Once the least distinguished of the nation's major football conferences, the ACC now commands attention, four of its teams having gone to bowl games last season. The conference also is home to some of the country's best running backs. Moreover, there should be a season-long dogfight for the conference title.
The leading contenders are Clemson and North Carolina, but North Carolina State will be in the thick of things. The Wolfpack attack features Ted Brown, the NCAA's current career rushing and scoring leader. A 5'10", 188-pound senior with a slashing running style, Brown has had 3,252 yards, 246 points and 18 100-yard games. His running partner is Fullback Billy Ray Vickers, who gained 726 yards last season. The line is big and experienced. Coach Bo Rein would be more optimistic if Quarterback Scott Smith were equally experienced; Smith has played less than one quarter.
Maryland, another team with a quarterback gap, suffered an unexpected misfortune in August when George Scott, the Terps' leading ground-gainer, was lost for the season because of leg surgery. Still, Steve Atkins and Preacher Maddox are capable running backs. At quarterback, Coach Jerry Claiborne must decide between Tim O'Hare, a fifth-year non-letterman, and 6'7" sophomore Mike Tice, who once told a
reporter, "When I say my prayers before I go to bed at night, I say, 'God, please let me start for Maryland in 1978, 1979 and 1980.' I mention the years so I won't have to redshirt."
Thin defenses will prevent Duke and Wake Forest from being contenders. The absence of an offense will do in Virginia, a team that scored only six touchdowns last season.
Arkansas, Texas and Texas A&M are such heavy favorites it hardly seems worth mentioning that there are six other schools in the race. But there are and one only has to look back 12 months to when Texas was written off as an also-ran to see the danger of predicting anything in this conference.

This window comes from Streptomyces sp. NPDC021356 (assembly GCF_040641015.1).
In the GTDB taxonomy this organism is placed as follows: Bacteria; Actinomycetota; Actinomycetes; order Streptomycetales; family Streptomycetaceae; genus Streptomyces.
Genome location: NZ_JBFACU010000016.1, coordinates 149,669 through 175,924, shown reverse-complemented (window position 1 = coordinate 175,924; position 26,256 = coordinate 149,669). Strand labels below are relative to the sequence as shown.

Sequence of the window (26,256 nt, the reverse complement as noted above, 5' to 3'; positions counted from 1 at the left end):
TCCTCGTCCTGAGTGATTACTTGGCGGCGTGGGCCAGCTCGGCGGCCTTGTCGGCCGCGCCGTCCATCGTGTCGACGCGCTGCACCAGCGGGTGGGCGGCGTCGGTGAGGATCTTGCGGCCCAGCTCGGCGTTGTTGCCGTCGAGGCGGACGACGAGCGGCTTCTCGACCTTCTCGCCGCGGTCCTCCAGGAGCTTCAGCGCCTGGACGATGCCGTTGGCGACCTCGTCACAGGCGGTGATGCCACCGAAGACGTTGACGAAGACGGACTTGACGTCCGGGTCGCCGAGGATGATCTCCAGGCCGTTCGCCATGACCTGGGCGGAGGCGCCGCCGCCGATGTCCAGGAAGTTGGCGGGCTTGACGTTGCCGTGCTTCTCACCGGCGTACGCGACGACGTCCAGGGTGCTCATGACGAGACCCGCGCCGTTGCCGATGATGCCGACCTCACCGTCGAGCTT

Baylor had a disappointing 5-6 season largely because of injuries that forced Coach Grant Teaff to start three different quarterbacks. Whoever the quarterback is this season, he'll have a strong offensive line to work behind and All-America candidate Ron Lee at tight end to throw to. In all, nine starters return from the offense, and seven more—including linebackers Jerry Harrison and Mike Singletary and 6'4" Nose Guard Gary Don Johnson—are back from the defense. The Bears look like a 7-4 team.
Houston tied for the conference championship in its first SWC season in 1976. But last year was a 6-5 bummer. Now the Cougars may be ready to pounce again. Linebacker David Hodge, who dropped out of school last season, is back and healthy, as is Quarterback Danny Davis. Davis is a dazzling ball-handler, and it would be nice if he had someone to hand off to. The rest of the Cougars' starting backfield has graduated.
Quarterback Randy Hertel is among 17 returning starters at Rice. He won the conference passing championship with 14.2 completions per game as a freshman in 1977, and with excellent wide receivers such as Doug Cunningham and David Houser, he should do it again. The Owls are likely to give new Head Coach Ray Alborn a more pleasant baptism than the 1-10 sendoff Homer Rice got before leaving for an assistant's job with the Cincinnati Bengals.